Romney won, Bachmann quit, Santorum is rising, Paul is maintaining his status quo, Newt is struggling, Perry has faith, and Huntsman….who?  Iowa recapped:

Mitt Romney

Mitt Romney won in Iowa. Honestly?  No big deal. Romney will gain momentum from winning, but when people look at the numbers they will realize that if Michele Bachmann wasn’t in the race, Santorum would have won comfortably.  If Santorum wasn’t in the race, Newt and Perry probably would have both outpolled Romney.  In Iowa, he got his fiscal conservatives and the social conservatives split the rest.  But it’s not all bad for Romney.  In fact, while Romney may have come to a predictable finish, he won by choosing his opponent.  Gingrich was a shoe in to win Iowa barely more than a week ago.  Instead, Santorum now has the social conservative momentum and Romney should easily win New Hampshire and could win South Carolina.  So Romney’s win is:

Good for: Mitt Romney, Rick Santorum      Bad for: Newt Gingrich, Rick Perry, Ron Paul, Michele Bachmann, Jon Huntsman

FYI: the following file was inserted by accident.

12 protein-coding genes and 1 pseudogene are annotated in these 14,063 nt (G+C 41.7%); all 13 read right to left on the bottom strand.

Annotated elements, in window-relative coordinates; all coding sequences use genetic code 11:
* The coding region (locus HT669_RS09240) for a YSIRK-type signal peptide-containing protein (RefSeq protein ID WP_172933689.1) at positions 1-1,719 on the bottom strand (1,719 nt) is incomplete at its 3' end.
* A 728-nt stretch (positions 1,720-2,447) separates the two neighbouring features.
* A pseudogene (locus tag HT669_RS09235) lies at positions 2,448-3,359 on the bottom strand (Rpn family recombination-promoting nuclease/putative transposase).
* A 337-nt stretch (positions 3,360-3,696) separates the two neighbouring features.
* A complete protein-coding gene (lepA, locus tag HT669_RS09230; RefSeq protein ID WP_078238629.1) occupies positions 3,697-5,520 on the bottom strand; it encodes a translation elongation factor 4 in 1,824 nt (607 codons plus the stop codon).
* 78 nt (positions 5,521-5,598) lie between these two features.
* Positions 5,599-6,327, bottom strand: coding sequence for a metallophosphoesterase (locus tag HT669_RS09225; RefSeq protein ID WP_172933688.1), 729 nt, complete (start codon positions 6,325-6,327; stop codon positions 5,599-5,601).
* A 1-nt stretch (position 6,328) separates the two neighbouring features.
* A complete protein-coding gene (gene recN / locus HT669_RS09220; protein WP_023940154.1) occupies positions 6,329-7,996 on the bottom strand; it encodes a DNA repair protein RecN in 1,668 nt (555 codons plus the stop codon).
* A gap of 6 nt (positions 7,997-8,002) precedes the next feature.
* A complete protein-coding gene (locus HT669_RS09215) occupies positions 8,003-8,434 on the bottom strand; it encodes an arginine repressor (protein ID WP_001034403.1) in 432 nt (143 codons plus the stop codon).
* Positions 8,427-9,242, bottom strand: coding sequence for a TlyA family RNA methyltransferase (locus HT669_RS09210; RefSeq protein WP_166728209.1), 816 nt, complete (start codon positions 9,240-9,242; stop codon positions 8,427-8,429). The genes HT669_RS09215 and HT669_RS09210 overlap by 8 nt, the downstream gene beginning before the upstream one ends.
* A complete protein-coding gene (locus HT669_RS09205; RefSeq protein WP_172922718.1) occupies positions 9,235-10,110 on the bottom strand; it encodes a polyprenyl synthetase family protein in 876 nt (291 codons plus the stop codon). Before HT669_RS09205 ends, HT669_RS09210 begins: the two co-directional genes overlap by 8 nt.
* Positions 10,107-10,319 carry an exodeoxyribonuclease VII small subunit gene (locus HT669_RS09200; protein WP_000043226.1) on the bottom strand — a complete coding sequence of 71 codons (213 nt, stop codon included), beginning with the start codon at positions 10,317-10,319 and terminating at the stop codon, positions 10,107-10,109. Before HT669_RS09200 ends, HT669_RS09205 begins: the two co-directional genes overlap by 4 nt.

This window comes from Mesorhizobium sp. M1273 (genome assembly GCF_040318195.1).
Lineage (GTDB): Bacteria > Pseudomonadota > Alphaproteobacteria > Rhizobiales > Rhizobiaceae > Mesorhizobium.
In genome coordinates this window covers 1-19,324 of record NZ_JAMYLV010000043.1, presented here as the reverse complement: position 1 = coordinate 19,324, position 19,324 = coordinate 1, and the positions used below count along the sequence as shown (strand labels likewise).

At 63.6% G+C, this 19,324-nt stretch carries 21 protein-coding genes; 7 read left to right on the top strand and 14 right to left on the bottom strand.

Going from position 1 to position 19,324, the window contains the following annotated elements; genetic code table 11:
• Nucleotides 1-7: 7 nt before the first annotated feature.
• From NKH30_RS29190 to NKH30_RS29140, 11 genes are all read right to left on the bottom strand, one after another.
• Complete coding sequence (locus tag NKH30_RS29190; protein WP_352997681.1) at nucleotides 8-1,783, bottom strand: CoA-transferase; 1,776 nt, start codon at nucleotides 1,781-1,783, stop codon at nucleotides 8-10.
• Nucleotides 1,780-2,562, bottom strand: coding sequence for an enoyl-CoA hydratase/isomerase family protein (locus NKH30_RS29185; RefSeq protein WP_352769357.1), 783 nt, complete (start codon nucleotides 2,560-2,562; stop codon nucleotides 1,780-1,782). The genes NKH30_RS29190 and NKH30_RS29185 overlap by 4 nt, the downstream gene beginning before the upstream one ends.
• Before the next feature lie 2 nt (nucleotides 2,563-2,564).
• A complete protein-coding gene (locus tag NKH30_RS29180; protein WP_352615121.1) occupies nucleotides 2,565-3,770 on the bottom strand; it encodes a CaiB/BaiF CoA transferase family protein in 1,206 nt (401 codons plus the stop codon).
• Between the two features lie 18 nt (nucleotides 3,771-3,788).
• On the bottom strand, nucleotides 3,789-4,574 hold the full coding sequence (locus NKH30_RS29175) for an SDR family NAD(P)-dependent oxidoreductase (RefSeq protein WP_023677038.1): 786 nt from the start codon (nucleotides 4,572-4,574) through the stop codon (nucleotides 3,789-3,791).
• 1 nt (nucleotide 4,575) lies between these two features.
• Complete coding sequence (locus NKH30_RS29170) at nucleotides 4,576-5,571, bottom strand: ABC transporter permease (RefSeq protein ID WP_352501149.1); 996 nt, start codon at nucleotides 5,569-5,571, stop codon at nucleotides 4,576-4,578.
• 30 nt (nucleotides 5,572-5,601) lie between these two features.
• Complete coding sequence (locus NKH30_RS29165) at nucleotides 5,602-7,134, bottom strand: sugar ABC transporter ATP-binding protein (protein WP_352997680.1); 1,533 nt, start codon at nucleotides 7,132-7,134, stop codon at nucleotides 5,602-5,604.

Rick Santorum

A shocking surprise to some, a mild surprise for others, Santorum has Huckabee’d Iowa.  With a great ground game, time, hard work, and the luck of Newt Gingrich being destroyed by Romney, Inc, Michele Bachmann, and the Republican establishment, Santorum is finally getting his shot at vetting.  Already, he is being called a war monger and “big government conservative”.  But Santorum’s rise may be too late in the game for a vetting process to destroy him.  Many social conservatives have been waiting for a reason to believe that Santorum could win.  From the day he started running the narrative has been that Santorum is simply unelectable on a national scale.  So, Santorum’s second place finish is:

Good for: Rick Santorum, Mitt Romney   Bad for: Ron Paul, Newt Gingrich, Rick Perry, Michele Bachmann

Ron Paul